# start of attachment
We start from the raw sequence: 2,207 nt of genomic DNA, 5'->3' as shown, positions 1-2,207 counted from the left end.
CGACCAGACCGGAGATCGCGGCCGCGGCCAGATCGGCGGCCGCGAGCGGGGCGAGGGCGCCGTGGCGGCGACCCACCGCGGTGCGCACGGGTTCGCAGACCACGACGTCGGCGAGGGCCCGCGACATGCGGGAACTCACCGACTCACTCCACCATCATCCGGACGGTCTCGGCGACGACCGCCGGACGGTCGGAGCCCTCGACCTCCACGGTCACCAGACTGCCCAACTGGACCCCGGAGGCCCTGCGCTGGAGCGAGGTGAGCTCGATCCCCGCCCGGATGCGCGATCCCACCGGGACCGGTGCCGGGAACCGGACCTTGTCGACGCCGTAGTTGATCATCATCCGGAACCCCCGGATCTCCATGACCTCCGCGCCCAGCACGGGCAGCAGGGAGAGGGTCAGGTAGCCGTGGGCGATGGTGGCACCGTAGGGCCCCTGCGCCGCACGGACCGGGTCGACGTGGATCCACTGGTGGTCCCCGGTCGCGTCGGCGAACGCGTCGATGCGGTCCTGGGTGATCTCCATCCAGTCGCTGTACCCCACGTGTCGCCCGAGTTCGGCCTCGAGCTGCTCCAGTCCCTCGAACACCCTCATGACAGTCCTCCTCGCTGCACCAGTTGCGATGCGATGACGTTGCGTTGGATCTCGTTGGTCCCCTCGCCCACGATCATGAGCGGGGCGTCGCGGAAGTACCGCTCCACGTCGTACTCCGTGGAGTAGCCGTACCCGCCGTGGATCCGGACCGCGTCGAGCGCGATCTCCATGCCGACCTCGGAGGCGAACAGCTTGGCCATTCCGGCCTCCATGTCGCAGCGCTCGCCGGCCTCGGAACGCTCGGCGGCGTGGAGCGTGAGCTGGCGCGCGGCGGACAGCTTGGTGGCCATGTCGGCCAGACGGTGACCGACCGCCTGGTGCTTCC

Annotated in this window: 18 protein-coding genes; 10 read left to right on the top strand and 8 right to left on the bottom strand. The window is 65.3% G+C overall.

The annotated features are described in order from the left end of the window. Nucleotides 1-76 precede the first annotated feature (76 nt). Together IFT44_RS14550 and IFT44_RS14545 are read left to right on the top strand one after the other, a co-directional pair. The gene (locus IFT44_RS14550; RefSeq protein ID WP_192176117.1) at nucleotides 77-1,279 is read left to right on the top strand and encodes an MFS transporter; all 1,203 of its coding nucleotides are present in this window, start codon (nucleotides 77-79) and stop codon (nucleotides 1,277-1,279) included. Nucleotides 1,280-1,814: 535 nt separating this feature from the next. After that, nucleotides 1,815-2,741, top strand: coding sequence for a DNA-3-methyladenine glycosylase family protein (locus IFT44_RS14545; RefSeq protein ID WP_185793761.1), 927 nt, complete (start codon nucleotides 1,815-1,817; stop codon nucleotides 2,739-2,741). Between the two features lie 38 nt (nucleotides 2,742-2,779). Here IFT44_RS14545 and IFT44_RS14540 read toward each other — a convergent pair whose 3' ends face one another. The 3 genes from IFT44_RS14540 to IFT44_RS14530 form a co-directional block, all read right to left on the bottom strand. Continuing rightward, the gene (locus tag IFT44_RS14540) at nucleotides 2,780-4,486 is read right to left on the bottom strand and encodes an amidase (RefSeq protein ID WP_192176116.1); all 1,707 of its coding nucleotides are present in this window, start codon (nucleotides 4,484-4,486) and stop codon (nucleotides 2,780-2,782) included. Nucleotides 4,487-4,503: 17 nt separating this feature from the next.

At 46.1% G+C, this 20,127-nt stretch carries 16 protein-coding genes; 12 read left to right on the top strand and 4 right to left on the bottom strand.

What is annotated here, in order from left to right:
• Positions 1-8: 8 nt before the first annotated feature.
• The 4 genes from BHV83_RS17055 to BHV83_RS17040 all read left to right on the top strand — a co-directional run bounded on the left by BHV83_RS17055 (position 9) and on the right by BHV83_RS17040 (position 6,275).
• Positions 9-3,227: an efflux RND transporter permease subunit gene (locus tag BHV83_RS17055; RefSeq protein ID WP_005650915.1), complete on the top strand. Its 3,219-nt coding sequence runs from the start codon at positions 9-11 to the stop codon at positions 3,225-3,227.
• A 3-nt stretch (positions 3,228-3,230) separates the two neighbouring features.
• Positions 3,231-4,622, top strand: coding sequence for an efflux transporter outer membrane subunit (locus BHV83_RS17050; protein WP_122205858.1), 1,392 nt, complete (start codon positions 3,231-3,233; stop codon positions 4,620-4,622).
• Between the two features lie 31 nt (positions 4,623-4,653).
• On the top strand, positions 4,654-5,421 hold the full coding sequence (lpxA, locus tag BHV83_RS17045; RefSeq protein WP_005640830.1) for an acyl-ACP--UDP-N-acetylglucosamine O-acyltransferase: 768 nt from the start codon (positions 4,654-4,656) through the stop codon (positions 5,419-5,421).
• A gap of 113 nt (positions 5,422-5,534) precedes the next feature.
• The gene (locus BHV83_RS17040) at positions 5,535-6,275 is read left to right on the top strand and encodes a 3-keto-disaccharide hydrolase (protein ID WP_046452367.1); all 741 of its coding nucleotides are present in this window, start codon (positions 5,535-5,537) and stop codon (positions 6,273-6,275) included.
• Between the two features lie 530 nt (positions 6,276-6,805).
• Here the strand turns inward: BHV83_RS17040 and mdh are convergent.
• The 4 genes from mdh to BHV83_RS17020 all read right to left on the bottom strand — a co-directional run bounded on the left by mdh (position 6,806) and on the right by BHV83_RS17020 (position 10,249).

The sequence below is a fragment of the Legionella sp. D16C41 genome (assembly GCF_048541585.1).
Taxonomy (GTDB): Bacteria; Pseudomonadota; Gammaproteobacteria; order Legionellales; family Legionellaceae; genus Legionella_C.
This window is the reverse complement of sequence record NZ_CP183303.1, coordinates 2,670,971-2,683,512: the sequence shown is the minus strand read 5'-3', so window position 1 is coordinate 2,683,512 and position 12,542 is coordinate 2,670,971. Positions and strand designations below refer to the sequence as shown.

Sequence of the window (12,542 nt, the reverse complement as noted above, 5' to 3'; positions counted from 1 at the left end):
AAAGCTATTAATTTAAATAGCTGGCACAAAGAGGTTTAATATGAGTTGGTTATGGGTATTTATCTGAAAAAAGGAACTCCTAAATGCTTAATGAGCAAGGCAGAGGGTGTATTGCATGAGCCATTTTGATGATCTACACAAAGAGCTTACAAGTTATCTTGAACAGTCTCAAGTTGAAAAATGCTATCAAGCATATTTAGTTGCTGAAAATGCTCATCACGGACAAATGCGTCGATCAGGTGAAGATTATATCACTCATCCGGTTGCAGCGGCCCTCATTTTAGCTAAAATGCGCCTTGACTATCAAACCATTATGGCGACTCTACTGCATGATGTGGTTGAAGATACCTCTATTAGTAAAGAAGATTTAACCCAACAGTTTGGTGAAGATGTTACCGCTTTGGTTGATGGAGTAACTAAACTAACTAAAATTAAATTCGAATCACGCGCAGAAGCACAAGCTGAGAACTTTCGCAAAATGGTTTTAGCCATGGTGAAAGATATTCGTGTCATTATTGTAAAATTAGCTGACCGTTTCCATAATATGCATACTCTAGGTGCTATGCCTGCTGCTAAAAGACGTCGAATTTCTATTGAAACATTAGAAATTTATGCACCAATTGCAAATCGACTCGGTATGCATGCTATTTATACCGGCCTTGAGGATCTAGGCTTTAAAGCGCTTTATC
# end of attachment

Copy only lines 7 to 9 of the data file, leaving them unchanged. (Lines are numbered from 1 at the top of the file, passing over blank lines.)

• Positions 1-8: 8 nt before the first annotated feature.
• The 4 genes from BHV83_RS17055 to BHV83_RS17040 all read left to right on the top strand — a co-directional run bounded on the left by BHV83_RS17055 (position 9) and on the right by BHV83_RS17040 (position 6,275).
• Positions 9-3,227: an efflux RND transporter permease subunit gene (locus tag BHV83_RS17055; RefSeq protein ID WP_005650915.1), complete on the top strand. Its 3,219-nt coding sequence runs from the start codon at positions 9-11 to the stop codon at positions 3,225-3,227.